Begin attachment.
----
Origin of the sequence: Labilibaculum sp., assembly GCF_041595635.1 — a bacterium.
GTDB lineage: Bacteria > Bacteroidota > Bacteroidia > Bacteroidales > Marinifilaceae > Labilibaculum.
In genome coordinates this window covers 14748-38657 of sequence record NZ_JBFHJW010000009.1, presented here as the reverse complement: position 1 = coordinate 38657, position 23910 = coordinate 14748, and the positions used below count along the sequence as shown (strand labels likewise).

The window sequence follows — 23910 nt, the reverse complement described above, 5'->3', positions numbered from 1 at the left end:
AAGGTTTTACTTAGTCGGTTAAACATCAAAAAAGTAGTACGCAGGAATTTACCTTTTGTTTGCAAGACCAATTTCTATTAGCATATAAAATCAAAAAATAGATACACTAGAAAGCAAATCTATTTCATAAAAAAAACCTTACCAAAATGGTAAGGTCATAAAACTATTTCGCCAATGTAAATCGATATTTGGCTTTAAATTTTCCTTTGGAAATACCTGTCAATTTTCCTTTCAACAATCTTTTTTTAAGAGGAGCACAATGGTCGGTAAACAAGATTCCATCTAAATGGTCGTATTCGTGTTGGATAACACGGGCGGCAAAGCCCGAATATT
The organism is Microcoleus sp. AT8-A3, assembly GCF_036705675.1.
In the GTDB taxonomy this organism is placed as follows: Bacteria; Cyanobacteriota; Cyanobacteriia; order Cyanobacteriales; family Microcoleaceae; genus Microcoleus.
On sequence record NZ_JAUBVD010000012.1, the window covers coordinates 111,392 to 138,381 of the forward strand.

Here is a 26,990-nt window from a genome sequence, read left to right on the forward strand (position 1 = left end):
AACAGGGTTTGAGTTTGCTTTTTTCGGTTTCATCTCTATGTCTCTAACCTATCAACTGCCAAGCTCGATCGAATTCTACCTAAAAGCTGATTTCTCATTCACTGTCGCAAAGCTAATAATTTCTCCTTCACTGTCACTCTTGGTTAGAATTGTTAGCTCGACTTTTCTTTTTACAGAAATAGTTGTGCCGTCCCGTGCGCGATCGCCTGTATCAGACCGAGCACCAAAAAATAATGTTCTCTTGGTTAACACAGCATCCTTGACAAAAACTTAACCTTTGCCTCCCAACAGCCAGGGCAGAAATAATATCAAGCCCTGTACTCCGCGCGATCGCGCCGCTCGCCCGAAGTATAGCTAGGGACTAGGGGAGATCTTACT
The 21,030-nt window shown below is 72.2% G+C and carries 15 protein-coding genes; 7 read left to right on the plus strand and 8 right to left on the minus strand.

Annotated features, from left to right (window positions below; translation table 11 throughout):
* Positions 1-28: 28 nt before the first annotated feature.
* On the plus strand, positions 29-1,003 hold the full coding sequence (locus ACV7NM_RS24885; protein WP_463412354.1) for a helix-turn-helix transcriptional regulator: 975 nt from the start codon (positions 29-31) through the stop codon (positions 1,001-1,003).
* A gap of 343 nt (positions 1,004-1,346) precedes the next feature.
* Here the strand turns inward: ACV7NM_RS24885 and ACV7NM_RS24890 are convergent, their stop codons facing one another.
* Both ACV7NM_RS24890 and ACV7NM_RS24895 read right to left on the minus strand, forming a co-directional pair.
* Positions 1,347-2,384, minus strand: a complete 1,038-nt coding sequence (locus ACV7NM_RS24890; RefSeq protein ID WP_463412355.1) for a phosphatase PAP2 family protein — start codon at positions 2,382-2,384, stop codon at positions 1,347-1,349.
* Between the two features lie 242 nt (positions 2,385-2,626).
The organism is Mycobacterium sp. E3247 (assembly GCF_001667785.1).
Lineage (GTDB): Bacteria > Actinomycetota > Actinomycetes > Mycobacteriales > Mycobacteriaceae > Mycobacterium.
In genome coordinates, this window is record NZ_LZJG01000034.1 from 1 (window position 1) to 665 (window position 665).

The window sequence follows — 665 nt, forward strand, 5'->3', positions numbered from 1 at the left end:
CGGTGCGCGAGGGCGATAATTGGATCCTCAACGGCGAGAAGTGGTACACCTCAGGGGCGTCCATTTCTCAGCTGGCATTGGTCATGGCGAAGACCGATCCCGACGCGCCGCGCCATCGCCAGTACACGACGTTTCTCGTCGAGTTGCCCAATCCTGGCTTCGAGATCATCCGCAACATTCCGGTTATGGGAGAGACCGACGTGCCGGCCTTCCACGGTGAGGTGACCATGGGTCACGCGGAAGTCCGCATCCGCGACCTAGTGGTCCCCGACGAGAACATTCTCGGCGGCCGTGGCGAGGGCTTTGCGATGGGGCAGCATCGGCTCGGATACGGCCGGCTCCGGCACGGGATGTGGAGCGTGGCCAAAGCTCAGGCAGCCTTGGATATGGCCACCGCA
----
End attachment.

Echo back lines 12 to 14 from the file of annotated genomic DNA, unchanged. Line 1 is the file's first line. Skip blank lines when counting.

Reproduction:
Annotated features, from left to right (window positions below; translation table 11 throughout):
* Positions 1-28: 28 nt before the first annotated feature.
* On the plus strand, positions 29-1,003 hold the full coding sequence (locus ACV7NM_RS24885; protein WP_463412354.1) for a helix-turn-helix transcriptional regulator: 975 nt from the start codon (positions 29-31) through the stop codon (positions 1,001-1,003).